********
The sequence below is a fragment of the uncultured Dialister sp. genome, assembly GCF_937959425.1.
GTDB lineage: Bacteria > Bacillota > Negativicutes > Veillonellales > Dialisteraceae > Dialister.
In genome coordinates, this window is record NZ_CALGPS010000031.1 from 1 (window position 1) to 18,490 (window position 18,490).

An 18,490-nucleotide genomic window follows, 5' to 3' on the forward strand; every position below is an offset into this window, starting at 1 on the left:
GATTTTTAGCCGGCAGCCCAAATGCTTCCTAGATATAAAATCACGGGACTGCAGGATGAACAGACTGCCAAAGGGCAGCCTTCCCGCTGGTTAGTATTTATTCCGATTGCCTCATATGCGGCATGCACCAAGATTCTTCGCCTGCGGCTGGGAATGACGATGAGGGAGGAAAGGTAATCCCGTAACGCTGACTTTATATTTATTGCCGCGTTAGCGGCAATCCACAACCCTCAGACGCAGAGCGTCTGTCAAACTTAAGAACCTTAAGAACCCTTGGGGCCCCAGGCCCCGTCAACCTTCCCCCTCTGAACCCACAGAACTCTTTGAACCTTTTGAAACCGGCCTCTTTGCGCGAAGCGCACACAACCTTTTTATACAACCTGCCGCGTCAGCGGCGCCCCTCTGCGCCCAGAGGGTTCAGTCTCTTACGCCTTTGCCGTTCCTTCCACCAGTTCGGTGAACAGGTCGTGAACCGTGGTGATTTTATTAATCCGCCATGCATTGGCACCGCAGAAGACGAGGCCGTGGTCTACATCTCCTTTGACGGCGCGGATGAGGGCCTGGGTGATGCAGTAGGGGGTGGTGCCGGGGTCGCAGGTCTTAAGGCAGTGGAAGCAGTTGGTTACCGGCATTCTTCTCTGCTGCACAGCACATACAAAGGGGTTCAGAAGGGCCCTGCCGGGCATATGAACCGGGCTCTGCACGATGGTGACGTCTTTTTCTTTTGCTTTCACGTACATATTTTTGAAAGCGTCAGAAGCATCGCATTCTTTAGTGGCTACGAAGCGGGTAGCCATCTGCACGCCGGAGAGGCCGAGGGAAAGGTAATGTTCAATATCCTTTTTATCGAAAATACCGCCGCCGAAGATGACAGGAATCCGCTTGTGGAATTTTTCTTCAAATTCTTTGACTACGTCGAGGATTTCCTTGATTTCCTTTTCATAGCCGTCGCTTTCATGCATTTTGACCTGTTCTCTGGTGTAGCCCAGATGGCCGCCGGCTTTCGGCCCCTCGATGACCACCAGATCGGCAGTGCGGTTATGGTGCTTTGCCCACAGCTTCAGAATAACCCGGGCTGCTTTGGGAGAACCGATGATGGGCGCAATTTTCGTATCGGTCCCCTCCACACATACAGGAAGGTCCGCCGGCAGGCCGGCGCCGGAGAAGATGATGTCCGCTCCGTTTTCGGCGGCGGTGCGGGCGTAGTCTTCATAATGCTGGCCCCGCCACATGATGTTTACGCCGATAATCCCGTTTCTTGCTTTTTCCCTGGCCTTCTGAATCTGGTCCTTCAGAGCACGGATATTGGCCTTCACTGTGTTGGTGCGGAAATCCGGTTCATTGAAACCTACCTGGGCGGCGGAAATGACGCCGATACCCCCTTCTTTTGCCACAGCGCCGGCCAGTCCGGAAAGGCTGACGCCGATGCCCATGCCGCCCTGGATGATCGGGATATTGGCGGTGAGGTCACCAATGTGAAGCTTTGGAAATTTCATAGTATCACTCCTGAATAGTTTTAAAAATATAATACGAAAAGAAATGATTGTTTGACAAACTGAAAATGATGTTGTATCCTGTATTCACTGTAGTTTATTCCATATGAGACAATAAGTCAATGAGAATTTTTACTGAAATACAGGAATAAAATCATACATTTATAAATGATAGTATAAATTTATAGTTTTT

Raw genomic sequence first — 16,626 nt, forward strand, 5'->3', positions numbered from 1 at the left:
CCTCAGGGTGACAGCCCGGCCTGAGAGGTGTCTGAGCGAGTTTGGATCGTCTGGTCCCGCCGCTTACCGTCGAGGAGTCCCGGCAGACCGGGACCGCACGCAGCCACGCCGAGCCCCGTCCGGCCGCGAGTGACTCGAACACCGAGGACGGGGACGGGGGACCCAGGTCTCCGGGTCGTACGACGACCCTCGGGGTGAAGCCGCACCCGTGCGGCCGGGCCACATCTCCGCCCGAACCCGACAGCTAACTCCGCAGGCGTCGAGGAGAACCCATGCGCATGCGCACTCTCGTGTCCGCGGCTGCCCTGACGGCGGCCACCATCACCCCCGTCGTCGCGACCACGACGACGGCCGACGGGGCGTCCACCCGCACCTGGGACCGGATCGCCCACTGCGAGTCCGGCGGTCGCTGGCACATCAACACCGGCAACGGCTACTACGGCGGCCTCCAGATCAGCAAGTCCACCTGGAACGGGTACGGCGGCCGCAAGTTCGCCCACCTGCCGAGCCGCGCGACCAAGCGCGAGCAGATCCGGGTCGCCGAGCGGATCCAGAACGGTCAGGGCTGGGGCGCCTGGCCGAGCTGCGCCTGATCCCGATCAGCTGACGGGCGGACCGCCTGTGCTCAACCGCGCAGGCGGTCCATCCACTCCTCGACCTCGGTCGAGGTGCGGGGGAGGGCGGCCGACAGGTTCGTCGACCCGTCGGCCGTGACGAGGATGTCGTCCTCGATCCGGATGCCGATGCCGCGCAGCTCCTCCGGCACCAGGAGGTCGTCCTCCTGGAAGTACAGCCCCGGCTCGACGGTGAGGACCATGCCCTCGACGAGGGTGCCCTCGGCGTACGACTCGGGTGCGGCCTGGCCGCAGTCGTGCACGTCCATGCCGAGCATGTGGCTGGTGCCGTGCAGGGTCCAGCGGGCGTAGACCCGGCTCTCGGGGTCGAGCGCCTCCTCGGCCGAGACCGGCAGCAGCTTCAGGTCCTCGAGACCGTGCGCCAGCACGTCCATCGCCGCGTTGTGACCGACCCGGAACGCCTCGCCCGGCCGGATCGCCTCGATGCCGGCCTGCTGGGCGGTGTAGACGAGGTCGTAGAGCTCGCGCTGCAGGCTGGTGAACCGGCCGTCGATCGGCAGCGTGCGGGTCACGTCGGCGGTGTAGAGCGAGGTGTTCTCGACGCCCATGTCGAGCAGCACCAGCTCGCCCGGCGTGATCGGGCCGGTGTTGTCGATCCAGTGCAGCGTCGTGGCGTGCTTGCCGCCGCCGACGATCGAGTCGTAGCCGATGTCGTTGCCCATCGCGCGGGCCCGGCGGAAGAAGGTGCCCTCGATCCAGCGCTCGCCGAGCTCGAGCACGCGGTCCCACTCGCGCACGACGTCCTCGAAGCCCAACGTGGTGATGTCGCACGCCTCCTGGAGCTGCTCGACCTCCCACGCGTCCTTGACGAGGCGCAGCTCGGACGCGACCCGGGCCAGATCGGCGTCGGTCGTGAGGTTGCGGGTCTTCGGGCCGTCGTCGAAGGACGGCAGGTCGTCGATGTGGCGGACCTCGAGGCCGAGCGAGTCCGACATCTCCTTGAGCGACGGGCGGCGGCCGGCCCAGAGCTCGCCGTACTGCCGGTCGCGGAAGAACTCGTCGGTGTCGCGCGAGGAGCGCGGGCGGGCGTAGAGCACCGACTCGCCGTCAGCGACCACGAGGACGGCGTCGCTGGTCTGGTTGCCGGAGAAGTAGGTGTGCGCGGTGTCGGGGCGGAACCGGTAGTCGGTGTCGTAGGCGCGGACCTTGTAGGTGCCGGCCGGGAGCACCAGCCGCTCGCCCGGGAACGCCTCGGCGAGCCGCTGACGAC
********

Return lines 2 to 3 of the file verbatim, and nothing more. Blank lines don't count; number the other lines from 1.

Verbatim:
GTDB lineage: Bacteria > Bacillota > Negativicutes > Veillonellales > Dialisteraceae > Dialister.
In genome coordinates, this window is record NZ_CALGPS010000031.1 from 1 (window position 1) to 18,490 (window position 18,490).